What is the typical water pressure for a sprinkler system outside a home?

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    Residential sprinkler systems are on-topic for DIY; wanting to know "typical" pressure might be too ambiguous, but rephrased slightly, this question is on-topic in my opinion. – JYelton Jul 3 '12 at 17:16

Not clear what the reason for the question is. However, nominal water pressure for most residential homes is in the range of 40-70 psi (pounds per square inch). It can vary due to the distance from the home to the water source (such as a water tower), how much water is being used by surrounding homes (higher usage will lower the pressure), the capacity of the water company to maintain pressure as usage varies, etc. Most heating systems and water heaters require pressure reducing valves in order to make sure that the water pressure into those systems does not get too high which can cause damage. In special situations, where the home is far from the water source and/or on high ground, a water pump may be necessary to maintain a reasonable pressure. Getting back to your question, are you talking about a sprinkler system for watering a lawn or a sprinkler systems for putting out a fire. In any case, both systems will have minimum pressure requirements based on how many sprinkler heads are in the system. Too many heads would prevent either type of system from working properly.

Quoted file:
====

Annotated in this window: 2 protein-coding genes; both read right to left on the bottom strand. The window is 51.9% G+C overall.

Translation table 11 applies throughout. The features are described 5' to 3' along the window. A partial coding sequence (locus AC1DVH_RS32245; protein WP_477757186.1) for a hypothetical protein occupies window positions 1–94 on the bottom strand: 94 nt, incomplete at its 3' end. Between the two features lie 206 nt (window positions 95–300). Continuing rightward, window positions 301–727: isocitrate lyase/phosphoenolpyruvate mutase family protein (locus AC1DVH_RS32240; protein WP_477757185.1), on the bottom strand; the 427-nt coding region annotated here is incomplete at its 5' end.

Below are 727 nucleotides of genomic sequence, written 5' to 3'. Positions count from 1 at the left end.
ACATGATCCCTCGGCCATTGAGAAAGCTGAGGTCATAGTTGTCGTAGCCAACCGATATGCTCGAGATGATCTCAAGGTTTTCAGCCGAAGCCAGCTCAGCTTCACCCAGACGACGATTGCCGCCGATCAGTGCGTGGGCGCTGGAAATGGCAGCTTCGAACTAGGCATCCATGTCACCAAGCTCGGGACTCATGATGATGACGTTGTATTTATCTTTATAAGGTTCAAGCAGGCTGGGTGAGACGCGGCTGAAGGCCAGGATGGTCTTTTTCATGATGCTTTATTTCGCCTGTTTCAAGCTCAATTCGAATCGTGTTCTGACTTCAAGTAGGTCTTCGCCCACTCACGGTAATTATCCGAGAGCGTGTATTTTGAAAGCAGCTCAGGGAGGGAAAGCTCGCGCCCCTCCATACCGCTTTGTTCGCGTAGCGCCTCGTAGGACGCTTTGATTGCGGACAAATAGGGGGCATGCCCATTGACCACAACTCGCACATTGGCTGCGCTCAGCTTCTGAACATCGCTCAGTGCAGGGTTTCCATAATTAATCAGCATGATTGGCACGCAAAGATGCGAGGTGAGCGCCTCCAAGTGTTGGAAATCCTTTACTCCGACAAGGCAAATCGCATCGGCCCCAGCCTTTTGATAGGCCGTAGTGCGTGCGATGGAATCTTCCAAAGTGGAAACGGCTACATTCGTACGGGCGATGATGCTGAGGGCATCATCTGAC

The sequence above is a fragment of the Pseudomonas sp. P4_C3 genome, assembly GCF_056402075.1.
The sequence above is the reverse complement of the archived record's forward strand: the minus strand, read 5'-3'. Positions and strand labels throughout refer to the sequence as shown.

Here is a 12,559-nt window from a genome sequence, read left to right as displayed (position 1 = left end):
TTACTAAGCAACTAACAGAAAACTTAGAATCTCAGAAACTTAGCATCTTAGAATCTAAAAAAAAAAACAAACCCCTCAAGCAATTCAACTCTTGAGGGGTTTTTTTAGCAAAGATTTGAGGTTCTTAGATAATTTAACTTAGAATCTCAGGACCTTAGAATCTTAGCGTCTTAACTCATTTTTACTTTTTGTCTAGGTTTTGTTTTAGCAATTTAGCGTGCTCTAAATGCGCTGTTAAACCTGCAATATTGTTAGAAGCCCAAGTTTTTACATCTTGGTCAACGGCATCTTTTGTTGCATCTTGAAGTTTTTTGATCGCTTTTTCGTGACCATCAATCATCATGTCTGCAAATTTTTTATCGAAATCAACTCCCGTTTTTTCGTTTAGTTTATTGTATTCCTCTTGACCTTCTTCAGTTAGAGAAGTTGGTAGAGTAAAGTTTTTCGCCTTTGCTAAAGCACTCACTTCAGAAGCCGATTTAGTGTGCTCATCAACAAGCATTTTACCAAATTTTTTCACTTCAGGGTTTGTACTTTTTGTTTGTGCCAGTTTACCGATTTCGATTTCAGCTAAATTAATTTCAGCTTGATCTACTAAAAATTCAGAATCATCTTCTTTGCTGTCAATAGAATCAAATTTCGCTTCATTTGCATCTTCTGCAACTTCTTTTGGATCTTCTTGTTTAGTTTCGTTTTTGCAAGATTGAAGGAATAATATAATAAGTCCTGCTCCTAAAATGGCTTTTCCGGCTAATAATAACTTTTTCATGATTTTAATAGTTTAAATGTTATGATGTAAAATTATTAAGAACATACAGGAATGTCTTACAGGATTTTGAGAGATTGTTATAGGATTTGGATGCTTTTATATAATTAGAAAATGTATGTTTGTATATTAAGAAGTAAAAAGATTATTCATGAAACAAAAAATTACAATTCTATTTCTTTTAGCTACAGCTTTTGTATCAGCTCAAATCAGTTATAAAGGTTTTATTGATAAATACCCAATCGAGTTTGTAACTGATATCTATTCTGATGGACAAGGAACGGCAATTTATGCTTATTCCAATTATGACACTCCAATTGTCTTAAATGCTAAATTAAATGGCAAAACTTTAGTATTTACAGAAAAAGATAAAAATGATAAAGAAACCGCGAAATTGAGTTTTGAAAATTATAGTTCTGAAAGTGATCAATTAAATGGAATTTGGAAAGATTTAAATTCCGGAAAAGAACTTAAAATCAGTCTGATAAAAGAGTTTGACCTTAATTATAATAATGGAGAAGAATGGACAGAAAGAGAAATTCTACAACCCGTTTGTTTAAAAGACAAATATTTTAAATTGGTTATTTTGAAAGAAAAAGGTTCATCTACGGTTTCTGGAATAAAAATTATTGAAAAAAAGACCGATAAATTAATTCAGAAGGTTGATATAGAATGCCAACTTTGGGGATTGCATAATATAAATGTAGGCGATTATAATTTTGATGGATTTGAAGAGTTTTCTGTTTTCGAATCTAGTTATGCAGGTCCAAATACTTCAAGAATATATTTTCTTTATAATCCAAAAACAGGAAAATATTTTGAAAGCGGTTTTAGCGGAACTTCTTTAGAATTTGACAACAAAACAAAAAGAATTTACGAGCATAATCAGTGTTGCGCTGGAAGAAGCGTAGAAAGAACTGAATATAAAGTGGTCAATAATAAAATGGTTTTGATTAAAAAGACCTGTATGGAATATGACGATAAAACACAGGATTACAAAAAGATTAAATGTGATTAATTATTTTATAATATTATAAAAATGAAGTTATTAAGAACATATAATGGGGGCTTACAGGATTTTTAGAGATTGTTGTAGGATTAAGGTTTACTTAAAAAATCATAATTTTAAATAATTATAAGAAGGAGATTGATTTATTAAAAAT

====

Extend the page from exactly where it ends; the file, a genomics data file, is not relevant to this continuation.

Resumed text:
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For yard sprinklers (irrigation) this is usually figured the other way around. Find out what your water supply is capable of, then build a system which will work well within that. If you have an existing system and you're trying to find an estimate without measuring... every system is different. There's not a standard pressure.

To find our what your supply pressure is, there are methods of measuring and calculating, or you can call your water supplier and see if they know (frequently they have nearby pressure measures for fire hydrants).

The end result is typically somewhere between 40-60 PSI. If it gets much above 60, you may need a pressure regulator for your yard (I needed one for my install this spring) which will typically bring the pressure down to 60. If sprinkler pressure is much higher than that, it can cause shudder in the pipes which can weaken them over time. Too low may involve pumps to fix, I'm not familiar.

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If you are asking about landscape irrigation, two important pieces of data are water pressure and flow rate. Although many parts of a system can operate over a wide range of water pressures, the nozzles are designed for and perform best around 30 or 40 PSI. The problem with low pressure is obvious but excessive high pressure can cause misting and otherwise waste water and shorten the life of the system.

A pressure regulator is a good solution for high pressure but note the maximum flow rate and check for compatibility. For example, I have one in my system with a max of 480 gallons per hour or 8 gallons per minute.

Note that even if the static water pressure is sufficient, overloading your water supply with a higher flow rate than it can support will cause the water pressure to drop. It is important to maintain the desired pressure at the operating flow rate for proper coverage. However, it is the static water pressure that affects the life of your valves and pipes.

Rainbird is one of many companies that provides copious free information on their web site.

If you are designing a new system, you should look into the MultiStream MultiTrajectory Rotors (MSMTR) as they perform better than conventional nozzles. Both Rainbird and Hunter have these products.

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